Bulk mineralogy of individual fine-grained micrometeorites from 50 to 200 μm in diameter was determined on the basis of the powder X-ray diffraction patterns and the observation of internal textures by a transmission electron microscope (TEM). X-ray diffraction analysis of 56 micrometeorites indicated that 42, 11, and 3 samples are olivine-rich, pyroxene-rich, and phyllosilicate-rich micrometeorites, respectively. Among the phyllosilicate-rich micrometeorites, one contains saponite and other two contain serpentine. No samples contain both saponite and serpentine. We found that saponite-rich micrometeorite was weakly heated, which results in shrinkage of 001 basal spacing of saponite down to 9.7 Å, and that cronstedtite, which is commonly contained in CM chondrites, occurs in serpentine-rich micrometeorites. Micrometeorites that consist entirely of anhydrous minerals and amorphous phases are predominant in the samples studied. The major phases of such micrometeorites are olivine, low-Ca pyroxene, magnetite, and Fe-sulfide and the average abundances are 65, 17, 11, and 7 wt%, respectively, when the total abundance of the four minerals are normalized to 100 wt%. The relative mineral abundance varies greatly between samples: low-Ca pyroxene/olivine ratios range from 0 to 3.5, with a mean of 0.3. TEM observations of inner portions of some micrometeorites revealed that they are aggregates of very small equigranular grains (~ 100 nm) of olivine + magnetite, or low-Ca pyroxene + olivine + magnesiowüstite. The textures are very similar to those of hydrous carbonaceous chondrite that was experimentally heated to temperature below melting point, thus suggesting that the micrometeorites had been hydrous particles but were decomposed by the brief heating upon atmospheric entry. It is newly found that magnesiowüstite was formed in micrometeorites instead of magnetite as a product of phyllosilicate decomposition under low oxygen fugacity. The decomposed hydrous micrometeorites gave two types of characteristic X-ray diffraction patterns: (1) broad olivine and magnetite reflections or (2) variable intensities of magnesiowüstite reflections together with magnetite, low-Ca pyroxene, and olivine reflections. Twenty-nine olivine- or pyroxene-rich micrometeorites showed such diffraction patterns, thus suggesting that more than half of micrometeorites investigated must be decomposed hydrous particles. The results confirmed that hydrous dust particles are much more abundant in the interplanetary space than in the micrometeorites recovered on the Earth.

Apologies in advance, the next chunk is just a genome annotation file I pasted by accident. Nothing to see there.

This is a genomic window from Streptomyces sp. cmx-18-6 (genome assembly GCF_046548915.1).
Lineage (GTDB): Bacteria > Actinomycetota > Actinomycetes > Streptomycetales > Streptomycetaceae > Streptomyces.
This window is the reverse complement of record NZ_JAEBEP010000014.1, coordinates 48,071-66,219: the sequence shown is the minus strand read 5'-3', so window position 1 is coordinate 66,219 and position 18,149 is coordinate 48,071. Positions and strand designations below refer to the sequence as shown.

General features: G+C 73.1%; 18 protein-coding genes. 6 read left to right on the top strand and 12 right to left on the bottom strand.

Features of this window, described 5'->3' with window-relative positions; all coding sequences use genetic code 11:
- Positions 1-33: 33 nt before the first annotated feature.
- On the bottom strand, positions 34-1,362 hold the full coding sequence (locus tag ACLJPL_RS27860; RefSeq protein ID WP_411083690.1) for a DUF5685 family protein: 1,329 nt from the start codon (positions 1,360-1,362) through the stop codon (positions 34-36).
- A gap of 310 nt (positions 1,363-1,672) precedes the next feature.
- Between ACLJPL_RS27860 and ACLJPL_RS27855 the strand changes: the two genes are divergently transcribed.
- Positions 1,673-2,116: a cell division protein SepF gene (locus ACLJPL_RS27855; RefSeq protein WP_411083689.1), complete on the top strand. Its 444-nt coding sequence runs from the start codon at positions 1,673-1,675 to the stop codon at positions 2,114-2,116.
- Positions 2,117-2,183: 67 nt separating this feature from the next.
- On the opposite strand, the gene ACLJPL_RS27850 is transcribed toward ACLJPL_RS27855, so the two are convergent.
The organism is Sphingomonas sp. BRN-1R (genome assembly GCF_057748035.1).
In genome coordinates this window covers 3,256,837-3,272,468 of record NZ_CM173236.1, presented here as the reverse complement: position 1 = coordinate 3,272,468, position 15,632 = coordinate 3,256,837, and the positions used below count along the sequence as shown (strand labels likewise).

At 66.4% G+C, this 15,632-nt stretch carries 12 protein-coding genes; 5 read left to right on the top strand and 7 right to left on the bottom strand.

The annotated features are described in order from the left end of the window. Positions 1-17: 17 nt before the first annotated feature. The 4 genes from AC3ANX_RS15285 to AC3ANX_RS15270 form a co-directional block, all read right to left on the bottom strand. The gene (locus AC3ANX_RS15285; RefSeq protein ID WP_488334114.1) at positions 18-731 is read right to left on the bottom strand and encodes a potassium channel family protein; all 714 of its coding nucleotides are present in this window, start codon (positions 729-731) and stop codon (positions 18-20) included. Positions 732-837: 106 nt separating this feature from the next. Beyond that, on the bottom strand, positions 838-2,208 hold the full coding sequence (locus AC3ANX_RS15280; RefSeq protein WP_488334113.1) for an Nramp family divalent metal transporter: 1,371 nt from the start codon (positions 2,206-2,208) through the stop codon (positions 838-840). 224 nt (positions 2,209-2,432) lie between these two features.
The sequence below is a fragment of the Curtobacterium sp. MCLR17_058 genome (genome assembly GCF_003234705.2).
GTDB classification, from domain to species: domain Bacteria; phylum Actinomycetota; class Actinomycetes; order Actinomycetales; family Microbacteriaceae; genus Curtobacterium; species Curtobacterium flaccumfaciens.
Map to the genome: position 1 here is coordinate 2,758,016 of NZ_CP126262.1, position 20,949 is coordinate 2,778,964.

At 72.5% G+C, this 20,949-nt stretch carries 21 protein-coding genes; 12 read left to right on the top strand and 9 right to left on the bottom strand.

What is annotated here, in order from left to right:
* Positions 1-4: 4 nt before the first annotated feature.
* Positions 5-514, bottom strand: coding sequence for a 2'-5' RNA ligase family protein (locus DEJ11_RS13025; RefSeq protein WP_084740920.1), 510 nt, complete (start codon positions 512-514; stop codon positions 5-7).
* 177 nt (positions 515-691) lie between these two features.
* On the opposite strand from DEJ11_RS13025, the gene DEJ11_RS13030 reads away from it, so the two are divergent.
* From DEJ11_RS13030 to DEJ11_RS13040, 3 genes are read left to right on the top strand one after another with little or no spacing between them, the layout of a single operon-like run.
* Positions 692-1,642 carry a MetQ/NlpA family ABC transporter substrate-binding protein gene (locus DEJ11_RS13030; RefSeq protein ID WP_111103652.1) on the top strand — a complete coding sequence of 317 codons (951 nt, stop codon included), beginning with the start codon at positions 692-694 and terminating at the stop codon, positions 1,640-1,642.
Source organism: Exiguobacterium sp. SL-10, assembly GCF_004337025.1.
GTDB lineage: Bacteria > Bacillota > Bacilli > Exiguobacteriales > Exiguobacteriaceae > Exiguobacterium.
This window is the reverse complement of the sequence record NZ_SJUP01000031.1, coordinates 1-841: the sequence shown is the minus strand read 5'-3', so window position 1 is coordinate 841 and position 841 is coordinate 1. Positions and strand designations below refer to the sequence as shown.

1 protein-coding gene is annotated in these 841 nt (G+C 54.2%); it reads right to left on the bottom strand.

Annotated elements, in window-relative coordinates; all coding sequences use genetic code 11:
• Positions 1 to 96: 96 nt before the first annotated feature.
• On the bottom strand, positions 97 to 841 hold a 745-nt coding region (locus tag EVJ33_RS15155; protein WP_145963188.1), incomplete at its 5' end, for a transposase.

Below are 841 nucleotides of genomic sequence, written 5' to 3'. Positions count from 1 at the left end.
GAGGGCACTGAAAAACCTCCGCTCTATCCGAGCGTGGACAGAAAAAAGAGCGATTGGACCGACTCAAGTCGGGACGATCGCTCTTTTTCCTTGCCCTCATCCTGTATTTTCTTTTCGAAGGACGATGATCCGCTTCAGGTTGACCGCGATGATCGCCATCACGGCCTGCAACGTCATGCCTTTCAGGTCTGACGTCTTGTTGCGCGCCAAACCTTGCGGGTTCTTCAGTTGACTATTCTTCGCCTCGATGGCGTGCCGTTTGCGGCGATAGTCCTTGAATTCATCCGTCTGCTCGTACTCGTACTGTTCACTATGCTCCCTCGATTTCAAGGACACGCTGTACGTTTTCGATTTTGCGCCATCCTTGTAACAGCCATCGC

All Science Journal Classification (ASJC) codes
- Geochemistry and Petrology